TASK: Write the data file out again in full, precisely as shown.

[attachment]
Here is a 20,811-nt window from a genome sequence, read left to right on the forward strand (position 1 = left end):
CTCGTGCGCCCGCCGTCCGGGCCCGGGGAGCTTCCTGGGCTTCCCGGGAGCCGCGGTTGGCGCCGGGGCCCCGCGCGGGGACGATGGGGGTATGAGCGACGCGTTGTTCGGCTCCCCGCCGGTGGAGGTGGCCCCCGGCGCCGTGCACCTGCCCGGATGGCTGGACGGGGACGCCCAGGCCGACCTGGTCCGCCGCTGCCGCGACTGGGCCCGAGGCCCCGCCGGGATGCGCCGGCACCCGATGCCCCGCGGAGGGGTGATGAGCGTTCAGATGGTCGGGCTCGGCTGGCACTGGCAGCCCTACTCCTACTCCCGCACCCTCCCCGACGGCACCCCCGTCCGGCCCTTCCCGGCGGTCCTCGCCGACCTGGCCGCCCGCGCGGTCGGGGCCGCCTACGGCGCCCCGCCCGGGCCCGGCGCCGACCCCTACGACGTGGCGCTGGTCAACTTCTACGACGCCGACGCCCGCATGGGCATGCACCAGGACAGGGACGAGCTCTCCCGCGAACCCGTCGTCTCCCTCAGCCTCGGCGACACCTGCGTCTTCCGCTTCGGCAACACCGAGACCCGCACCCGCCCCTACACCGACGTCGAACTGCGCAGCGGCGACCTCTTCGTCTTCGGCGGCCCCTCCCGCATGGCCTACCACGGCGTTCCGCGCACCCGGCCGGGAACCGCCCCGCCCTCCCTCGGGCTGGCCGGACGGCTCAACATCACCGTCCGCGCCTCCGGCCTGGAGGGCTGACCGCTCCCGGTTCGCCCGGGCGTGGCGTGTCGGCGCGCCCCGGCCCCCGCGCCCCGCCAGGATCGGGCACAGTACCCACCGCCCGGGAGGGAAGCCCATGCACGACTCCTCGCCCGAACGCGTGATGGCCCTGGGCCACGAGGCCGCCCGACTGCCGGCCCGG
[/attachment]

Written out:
Here is a 20,811-nt window from a genome sequence, read left to right on the forward strand (position 1 = left end):
CTCGTGCGCCCGCCGTCCGGGCCCGGGGAGCTTCCTGGGCTTCCCGGGAGCCGCGGTTGGCGCCGGGGCCCCGCGCGGGGACGATGGGGGTATGAGCGACGCGTTGTTCGGCTCCCCGCCGGTGGAGGTGGCCCCCGGCGCCGTGCACCTGCCCGGATGGCTGGACGGGGACGCCCAGGCCGACCTGGTCCGCCGCTGCCGCGACTGGGCCCGAGGCCCCGCCGGGATGCGCCGGCACCCGATGCCCCGCGGAGGGGTGATGAGCGTTCAGATGGTCGGGCTCGGCTGGCACTGGCAGCCCTACTCCTACTCCCGCACCCTCCCCGACGGCACCCCCGTCCGGCCCTTCCCGGCGGTCCTCGCCGACCTGGCCGCCCGCGCGGTCGGGGCCGCCTACGGCGCCCCGCCCGGGCCCGGCGCCGACCCCTACGACGTGGCGCTGGTCAACTTCTACGACGCCGACGCCCGCATGGGCATGCACCAGGACAGGGACGAGCTCTCCCGCGAACCCGTCGTCTCCCTCAGCCTCGGCGACACCTGCGTCTTCCGCTTCGGCAACACCGAGACCCGCACCCGCCCCTACACCGACGTCGAACTGCGCAGCGGCGACCTCTTCGTCTTCGGCGGCCCCTCCCGCATGGCCTACCACGGCGTTCCGCGCACCCGGCCGGGAACCGCCCCGCCCTCCCTCGGGCTGGCCGGACGGCTCAACATCACCGTCCGCGCCTCCGGCCTGGAGGGCTGACCGCTCCCGGTTCGCCCGGGCGTGGCGTGTCGGCGCGCCCCGGCCCCCGCGCCCCGCCAGGATCGGGCACAGTACCCACCGCCCGGGAGGGAAGCCCATGCACGACTCCTCGCCCGAACGCGTGATGGCCCTGGGCCACGAGGCCGCCCGACTGCCGGCCCGG